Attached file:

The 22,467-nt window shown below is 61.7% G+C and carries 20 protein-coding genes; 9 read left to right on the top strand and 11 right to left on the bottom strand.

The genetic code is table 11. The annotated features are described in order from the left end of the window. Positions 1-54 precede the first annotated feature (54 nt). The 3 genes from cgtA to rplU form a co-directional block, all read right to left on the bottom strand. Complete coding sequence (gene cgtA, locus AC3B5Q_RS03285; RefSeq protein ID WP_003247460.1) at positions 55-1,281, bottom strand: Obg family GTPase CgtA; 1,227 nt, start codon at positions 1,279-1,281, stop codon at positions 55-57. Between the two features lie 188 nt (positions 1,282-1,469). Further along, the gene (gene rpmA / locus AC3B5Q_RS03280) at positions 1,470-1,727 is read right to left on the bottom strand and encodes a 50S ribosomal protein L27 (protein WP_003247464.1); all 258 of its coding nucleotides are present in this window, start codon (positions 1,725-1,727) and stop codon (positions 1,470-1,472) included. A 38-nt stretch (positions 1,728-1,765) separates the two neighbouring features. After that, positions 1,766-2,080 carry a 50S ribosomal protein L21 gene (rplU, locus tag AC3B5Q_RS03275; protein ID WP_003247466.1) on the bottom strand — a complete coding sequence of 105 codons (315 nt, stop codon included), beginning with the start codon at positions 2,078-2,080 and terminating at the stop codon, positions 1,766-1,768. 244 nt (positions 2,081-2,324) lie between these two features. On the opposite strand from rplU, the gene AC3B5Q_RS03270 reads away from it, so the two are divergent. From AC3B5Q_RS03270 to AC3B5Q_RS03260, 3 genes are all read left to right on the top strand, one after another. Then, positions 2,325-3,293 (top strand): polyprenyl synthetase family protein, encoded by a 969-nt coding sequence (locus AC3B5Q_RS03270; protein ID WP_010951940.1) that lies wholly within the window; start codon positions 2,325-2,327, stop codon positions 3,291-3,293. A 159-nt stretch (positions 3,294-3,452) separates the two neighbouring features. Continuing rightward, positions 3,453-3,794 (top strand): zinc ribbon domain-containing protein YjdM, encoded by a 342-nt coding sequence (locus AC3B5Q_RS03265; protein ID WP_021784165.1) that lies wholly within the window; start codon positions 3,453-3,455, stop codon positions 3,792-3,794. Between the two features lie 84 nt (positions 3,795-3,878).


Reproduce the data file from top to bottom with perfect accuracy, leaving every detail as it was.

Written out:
The 22,467-nt window shown below is 61.7% G+C and carries 20 protein-coding genes; 9 read left to right on the top strand and 11 right to left on the bottom strand.

The genetic code is table 11. The annotated features are described in order from the left end of the window. Positions 1-54 precede the first annotated feature (54 nt). The 3 genes from cgtA to rplU form a co-directional block, all read right to left on the bottom strand. Complete coding sequence (gene cgtA, locus AC3B5Q_RS03285; RefSeq protein ID WP_003247460.1) at positions 55-1,281, bottom strand: Obg family GTPase CgtA; 1,227 nt, start codon at positions 1,279-1,281, stop codon at positions 55-57. Between the two features lie 188 nt (positions 1,282-1,469). Further along, the gene (gene rpmA / locus AC3B5Q_RS03280) at positions 1,470-1,727 is read right to left on the bottom strand and encodes a 50S ribosomal protein L27 (protein WP_003247464.1); all 258 of its coding nucleotides are present in this window, start codon (positions 1,725-1,727) and stop codon (positions 1,470-1,472) included. A 38-nt stretch (positions 1,728-1,765) separates the two neighbouring features. After that, positions 1,766-2,080 carry a 50S ribosomal protein L21 gene (rplU, locus tag AC3B5Q_RS03275; protein ID WP_003247466.1) on the bottom strand — a complete coding sequence of 105 codons (315 nt, stop codon included), beginning with the start codon at positions 2,078-2,080 and terminating at the stop codon, positions 1,766-1,768. 244 nt (positions 2,081-2,324) lie between these two features. On the opposite strand from rplU, the gene AC3B5Q_RS03270 reads away from it, so the two are divergent. From AC3B5Q_RS03270 to AC3B5Q_RS03260, 3 genes are all read left to right on the top strand, one after another. Then, positions 2,325-3,293 (top strand): polyprenyl synthetase family protein, encoded by a 969-nt coding sequence (locus AC3B5Q_RS03270; protein ID WP_010951940.1) that lies wholly within the window; start codon positions 2,325-2,327, stop codon positions 3,291-3,293. A 159-nt stretch (positions 3,294-3,452) separates the two neighbouring features. Continuing rightward, positions 3,453-3,794 (top strand): zinc ribbon domain-containing protein YjdM, encoded by a 342-nt coding sequence (locus AC3B5Q_RS03265; protein ID WP_021784165.1) that lies wholly within the window; start codon positions 3,453-3,455, stop codon positions 3,792-3,794. Between the two features lie 84 nt (positions 3,795-3,878).